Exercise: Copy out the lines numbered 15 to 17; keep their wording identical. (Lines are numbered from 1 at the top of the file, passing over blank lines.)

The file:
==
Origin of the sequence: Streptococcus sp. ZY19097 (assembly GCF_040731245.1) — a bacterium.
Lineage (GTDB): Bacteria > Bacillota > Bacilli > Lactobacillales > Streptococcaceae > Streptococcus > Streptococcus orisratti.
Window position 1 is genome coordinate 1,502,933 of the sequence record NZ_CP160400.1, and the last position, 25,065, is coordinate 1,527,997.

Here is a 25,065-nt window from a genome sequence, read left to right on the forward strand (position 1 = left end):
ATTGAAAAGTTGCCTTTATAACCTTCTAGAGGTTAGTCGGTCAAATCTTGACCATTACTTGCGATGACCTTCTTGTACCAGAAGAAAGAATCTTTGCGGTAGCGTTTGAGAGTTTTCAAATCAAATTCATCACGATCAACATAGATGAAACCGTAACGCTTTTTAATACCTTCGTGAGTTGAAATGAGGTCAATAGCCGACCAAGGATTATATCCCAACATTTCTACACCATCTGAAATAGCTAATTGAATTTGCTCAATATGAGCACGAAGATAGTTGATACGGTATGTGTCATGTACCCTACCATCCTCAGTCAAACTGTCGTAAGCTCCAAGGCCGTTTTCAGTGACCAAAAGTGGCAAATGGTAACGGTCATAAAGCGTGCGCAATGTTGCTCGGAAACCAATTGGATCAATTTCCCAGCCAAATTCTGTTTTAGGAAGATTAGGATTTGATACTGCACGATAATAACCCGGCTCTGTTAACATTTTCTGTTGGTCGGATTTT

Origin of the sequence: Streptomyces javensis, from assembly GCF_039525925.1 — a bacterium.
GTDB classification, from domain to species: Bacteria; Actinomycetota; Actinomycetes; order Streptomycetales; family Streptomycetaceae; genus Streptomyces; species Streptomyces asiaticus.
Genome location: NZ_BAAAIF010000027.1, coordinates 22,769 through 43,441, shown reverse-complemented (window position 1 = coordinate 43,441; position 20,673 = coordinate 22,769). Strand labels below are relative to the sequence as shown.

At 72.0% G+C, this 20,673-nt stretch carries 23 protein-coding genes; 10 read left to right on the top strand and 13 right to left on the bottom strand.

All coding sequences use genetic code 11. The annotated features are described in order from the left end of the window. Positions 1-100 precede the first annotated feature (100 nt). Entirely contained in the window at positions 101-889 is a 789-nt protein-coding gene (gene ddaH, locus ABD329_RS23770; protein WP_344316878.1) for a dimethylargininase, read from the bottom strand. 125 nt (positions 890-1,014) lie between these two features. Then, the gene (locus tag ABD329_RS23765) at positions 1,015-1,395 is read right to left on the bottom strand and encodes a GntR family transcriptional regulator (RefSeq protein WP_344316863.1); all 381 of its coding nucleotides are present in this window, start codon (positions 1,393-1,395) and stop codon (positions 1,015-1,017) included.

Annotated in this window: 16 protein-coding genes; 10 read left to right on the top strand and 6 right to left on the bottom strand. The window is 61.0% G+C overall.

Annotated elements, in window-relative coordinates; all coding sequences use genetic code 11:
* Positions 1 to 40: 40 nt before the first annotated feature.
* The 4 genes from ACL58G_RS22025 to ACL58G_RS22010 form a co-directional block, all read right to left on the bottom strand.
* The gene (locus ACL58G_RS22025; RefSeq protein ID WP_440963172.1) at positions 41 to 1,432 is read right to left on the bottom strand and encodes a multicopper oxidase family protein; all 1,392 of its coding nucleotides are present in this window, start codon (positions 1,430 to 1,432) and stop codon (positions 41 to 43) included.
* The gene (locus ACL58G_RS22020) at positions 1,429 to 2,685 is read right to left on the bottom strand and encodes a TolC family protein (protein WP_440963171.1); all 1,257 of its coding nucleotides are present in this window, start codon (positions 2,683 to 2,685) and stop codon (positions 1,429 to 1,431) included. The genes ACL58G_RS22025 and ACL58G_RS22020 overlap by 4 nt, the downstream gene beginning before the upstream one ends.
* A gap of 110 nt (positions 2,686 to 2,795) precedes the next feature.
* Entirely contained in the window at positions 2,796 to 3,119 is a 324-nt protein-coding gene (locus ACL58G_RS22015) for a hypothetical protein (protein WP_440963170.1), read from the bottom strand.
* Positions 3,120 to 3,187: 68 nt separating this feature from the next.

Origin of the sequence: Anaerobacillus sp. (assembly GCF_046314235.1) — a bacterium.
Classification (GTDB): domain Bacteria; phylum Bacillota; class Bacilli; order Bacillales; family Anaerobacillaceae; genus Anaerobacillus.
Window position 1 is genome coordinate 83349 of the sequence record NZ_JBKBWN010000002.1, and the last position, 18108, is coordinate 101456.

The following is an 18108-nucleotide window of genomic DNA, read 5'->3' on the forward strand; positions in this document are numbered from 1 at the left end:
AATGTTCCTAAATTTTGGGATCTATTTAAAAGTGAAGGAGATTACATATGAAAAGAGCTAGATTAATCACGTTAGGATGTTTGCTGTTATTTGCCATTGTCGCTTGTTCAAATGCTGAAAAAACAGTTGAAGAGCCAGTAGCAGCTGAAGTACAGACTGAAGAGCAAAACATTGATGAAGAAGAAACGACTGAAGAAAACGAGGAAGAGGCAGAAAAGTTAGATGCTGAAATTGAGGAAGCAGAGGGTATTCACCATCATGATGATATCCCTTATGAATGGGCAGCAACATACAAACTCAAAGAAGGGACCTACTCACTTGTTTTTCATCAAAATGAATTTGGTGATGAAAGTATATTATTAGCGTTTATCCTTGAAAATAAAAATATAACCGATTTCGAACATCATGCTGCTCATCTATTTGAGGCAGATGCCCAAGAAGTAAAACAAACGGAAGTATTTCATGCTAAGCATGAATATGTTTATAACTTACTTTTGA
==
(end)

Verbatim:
* The gene (locus ACL58G_RS22025; RefSeq protein ID WP_440963172.1) at positions 41 to 1,432 is read right to left on the bottom strand and encodes a multicopper oxidase family protein; all 1,392 of its coding nucleotides are present in this window, start codon (positions 1,430 to 1,432) and stop codon (positions 41 to 43) included.
* The gene (locus ACL58G_RS22020) at positions 1,429 to 2,685 is read right to left on the bottom strand and encodes a TolC family protein (protein WP_440963171.1); all 1,257 of its coding nucleotides are present in this window, start codon (positions 2,683 to 2,685) and stop codon (positions 1,429 to 1,431) included. The genes ACL58G_RS22025 and ACL58G_RS22020 overlap by 4 nt, the downstream gene beginning before the upstream one ends.
* A gap of 110 nt (positions 2,686 to 2,795) precedes the next feature.